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Monday
Sep032012

Ep 27: Ticket to Ride

All aboard! Mind-blowing facts about transportation. We find out what's up with those old-timey bikes with the humongous front wheel, airplane secrets, the Hindenburg, JK Rowling's minor error, and train facts that will make your brain go OOoOooOooOoO!

ALSO: Whose Ride is it Anyways? quiz, and "One Letter Off" word puzzle and new listener challenge

RUNTIME: 43 minutes 28 seconds

DIRECT DOWNLOAD  /  ITUNES  /  RSS 

 

Featured interlude music:

"I Like My Bike" by Kimya Dawson  Amazon | iTunes 

 

References (31)

References allow you to track sources for this article, as well as articles that were written in response to this article.

Reader Comments (9)

In this episode, you refer to the Hindenberg as a blimp. However, the term blimp refers specifically to a non-rigid lighter-than-air craft, that is, there is no internal framework supporting the balloon. The brand name Zeppelin has come in general usage to mean any rigid airship. The term Derigible refers to any airship that is "directable," or not tethered to the ground, and can refer to either a blimp or zeppelin.

http://en.wikipedia.org/wiki/Airship#Types

September 4, 2012 | Unregistered CommenterG. Lawton

The siren-like "OOoOooOooOoO!" that will be how my brain goes regarding this episode (as referenced in your episode summary above) is similar to a song by a Brooklyn based group called Oberhofer entitled "o0Oo0O0o." Not that it's of any interest to anybody but me, but any time I see repetition of the letter "o" in a word to signify a long "u" sound or emphasis (BOOOOOO!), inside my brain I sing the chorus of that song. In other words, I now sing "BOOOOOO!)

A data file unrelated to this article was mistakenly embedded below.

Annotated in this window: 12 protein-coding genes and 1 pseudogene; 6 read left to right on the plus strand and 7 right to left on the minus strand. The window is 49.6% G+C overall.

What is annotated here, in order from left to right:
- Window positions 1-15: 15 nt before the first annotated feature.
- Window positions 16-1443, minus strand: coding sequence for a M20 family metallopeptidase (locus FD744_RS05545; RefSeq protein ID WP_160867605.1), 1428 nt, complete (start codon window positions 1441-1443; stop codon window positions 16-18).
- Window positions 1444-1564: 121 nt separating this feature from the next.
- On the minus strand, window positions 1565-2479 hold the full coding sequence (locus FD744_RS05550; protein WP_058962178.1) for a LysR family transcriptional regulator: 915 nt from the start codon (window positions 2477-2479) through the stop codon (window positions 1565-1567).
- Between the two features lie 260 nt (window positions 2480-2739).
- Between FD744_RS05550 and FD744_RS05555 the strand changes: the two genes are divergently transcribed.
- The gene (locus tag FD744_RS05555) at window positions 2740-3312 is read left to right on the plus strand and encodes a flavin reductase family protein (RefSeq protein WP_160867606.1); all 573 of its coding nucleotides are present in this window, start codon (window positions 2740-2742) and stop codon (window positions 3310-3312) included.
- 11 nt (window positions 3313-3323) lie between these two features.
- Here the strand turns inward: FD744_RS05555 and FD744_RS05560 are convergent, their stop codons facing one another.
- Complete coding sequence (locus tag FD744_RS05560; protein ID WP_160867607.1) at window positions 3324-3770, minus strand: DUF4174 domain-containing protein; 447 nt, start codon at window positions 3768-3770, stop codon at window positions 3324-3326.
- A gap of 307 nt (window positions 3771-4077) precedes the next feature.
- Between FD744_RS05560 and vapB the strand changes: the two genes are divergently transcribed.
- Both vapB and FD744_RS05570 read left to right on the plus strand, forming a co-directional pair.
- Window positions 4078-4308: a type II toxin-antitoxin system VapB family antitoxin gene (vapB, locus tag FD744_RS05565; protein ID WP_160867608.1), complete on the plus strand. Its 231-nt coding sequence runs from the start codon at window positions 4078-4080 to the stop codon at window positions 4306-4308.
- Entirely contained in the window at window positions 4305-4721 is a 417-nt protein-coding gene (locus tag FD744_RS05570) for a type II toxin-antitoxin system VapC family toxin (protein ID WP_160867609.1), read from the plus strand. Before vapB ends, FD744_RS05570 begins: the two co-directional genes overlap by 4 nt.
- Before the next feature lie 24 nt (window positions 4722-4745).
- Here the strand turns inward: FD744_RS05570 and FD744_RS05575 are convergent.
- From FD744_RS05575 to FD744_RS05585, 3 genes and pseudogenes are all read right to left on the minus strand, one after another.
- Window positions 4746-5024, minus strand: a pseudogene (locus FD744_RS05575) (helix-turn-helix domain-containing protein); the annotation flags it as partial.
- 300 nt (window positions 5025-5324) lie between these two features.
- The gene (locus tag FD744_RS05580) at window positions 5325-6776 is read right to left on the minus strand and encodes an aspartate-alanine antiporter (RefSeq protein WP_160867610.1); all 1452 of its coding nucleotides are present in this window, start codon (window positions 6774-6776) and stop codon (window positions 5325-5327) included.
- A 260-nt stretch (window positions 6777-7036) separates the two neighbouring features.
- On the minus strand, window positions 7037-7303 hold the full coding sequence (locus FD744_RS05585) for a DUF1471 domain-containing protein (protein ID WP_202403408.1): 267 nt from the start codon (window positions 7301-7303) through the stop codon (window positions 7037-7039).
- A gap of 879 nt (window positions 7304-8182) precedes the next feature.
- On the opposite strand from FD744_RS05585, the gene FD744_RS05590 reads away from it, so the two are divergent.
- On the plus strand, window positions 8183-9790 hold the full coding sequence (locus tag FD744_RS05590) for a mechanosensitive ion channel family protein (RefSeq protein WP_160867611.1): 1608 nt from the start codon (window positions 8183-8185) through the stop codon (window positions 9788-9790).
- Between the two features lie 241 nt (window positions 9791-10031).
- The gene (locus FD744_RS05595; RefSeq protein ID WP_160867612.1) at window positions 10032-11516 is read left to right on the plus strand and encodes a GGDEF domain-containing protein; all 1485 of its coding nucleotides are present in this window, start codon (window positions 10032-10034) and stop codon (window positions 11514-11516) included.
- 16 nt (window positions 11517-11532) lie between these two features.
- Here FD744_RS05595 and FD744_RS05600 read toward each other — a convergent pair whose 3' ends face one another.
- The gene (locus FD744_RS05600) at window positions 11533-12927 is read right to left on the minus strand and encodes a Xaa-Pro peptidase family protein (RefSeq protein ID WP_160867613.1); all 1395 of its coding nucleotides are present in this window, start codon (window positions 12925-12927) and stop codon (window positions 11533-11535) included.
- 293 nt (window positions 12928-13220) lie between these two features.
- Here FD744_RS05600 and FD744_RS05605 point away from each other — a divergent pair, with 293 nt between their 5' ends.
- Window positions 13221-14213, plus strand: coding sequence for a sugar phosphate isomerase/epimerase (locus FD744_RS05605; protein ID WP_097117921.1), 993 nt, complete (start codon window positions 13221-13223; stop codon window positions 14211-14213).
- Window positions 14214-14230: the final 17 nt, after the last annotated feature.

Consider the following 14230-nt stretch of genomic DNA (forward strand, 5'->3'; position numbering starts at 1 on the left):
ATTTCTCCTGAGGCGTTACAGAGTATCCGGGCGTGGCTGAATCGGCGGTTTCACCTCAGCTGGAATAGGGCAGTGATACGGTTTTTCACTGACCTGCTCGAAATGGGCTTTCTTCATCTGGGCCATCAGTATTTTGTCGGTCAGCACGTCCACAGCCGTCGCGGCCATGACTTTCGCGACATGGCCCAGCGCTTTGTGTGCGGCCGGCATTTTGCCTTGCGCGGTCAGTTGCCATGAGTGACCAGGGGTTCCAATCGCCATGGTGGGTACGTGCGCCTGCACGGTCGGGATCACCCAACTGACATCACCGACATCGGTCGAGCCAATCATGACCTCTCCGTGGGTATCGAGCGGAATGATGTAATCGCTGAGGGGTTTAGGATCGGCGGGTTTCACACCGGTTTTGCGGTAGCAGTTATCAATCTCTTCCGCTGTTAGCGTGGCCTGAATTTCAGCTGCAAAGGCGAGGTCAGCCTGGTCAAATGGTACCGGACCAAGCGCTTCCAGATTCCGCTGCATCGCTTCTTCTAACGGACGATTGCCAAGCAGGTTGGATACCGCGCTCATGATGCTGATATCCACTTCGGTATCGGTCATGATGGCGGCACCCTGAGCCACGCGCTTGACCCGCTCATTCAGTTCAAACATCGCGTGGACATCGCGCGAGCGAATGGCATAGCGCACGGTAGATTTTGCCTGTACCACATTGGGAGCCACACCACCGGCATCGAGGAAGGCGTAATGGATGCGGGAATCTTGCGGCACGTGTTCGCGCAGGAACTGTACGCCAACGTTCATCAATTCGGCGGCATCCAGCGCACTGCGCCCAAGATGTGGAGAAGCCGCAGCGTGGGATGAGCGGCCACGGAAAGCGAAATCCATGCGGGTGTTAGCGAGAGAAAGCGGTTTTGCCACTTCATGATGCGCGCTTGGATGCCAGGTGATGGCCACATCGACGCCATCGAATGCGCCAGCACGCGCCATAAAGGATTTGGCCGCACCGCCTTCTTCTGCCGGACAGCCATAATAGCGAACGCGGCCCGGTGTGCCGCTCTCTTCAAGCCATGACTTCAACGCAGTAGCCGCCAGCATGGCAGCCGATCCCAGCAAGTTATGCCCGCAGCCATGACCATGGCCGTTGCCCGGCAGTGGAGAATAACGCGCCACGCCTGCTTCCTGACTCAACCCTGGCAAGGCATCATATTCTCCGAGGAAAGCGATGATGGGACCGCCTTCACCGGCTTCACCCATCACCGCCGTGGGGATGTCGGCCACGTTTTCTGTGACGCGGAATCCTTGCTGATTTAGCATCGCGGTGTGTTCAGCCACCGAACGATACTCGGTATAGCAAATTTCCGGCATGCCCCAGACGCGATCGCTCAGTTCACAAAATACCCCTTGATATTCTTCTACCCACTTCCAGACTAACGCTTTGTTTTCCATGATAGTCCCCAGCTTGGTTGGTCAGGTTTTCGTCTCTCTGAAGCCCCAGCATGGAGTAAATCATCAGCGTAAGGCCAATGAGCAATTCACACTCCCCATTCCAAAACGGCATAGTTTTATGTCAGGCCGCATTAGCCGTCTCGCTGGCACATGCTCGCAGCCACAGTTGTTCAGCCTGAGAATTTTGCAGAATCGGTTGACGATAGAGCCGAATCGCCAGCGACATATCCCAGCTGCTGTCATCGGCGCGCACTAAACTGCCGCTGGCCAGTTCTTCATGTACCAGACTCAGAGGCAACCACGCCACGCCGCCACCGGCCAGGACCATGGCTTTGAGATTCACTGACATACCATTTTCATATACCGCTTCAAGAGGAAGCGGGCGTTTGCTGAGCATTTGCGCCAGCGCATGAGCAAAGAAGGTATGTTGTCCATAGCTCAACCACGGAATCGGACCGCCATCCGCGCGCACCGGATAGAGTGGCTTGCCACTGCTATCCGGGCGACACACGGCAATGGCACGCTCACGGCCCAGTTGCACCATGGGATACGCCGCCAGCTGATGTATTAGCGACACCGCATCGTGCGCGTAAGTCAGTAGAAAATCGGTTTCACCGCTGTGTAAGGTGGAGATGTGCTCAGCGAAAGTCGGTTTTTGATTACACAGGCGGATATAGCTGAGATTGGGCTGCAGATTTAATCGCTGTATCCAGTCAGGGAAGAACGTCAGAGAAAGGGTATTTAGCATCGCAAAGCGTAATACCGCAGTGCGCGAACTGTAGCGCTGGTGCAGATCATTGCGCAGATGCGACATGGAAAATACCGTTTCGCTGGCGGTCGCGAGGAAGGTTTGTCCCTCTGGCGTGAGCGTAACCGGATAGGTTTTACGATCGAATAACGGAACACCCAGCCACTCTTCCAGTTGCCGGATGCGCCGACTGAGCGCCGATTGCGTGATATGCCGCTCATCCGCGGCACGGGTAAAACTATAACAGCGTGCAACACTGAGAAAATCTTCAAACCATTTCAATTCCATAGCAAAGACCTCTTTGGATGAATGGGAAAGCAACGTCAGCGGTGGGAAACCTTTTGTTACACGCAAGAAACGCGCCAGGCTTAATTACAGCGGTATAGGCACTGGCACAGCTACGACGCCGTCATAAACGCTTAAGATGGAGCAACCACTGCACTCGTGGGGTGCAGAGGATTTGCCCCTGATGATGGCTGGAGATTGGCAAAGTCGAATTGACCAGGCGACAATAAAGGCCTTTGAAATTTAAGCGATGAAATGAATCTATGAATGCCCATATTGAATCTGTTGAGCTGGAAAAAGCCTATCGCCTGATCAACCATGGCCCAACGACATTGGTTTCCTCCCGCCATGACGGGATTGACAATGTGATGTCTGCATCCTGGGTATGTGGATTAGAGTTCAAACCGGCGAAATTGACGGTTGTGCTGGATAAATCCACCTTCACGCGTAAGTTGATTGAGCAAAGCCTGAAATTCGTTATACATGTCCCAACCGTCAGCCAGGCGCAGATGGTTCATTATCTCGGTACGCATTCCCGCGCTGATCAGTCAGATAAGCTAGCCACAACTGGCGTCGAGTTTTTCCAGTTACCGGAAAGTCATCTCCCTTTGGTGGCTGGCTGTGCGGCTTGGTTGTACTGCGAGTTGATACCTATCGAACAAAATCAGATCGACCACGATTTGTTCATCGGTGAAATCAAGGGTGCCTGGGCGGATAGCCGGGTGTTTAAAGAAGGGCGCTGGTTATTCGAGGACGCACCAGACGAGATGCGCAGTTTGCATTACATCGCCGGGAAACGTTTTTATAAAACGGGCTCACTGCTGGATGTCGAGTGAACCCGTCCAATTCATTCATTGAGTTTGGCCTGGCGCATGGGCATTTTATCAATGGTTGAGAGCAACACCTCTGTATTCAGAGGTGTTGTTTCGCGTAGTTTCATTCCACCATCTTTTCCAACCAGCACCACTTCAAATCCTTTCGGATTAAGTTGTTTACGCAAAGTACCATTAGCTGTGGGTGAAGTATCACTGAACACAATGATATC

September 5, 2012 | Unregistered CommenterK Brice

Regarding the private train lines in Japan, those companies are also building housing estates and recreational facilities around the shopping malls along their lines, creating dormitory towns.
That combined infrastructure and cheap housing draws the young families, creating daily customers of the train line, shopping mall, cinemas, etc...
The Tokyu group are a great example of this.

September 12, 2012 | Unregistered CommenterMichael Gogos

Just listened to my first two shows...#26 & 27...and will definitely be going back to the earlier shows. Tripped the trivia trigger in my brain, that's for sure! One small note...in talking about train travel and time zones, you forgot to mention Sir Sanford Fleming and his work in the development of standard time,which he called "Cosmic Time."
Great show!
Cheers

September 17, 2012 | Unregistered CommenterBlaine

I just started to listen to your podcast (thanks to Animation Aficionados), and I have a comment about your description of the "ordinary" bicycle (also called the penny-farthing). But, this has to do with the two coins that go into the description. Although we are familiar with the US penny, the two coins in the name are actually British coins. The farthing was actually 1/4 a penny, or 1/960 of a pound sterling (pre-decimalization). The coin went out of circulation at the end of 1960 due to inflation,

en.wikipedia.org/wiki/Farthing_(British_coin)

September 23, 2012 | Unregistered CommenterJames

In the fall of 2010 I rode the maglev train from Shanghai to the airport. This regular-running train routinely tops 430 km/hr (268 mph).
http://en.wikipedia.org/wiki/Shanghai_Maglev_Train

February 17, 2013 | Unregistered CommenterJim

Thank for posting, good information

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December 4, 2014 | Unregistered CommenterHandphone Terbaru

Thank you for sharing a great article,very interesting

January 24, 2015 | Unregistered Commenterfast boat to gili

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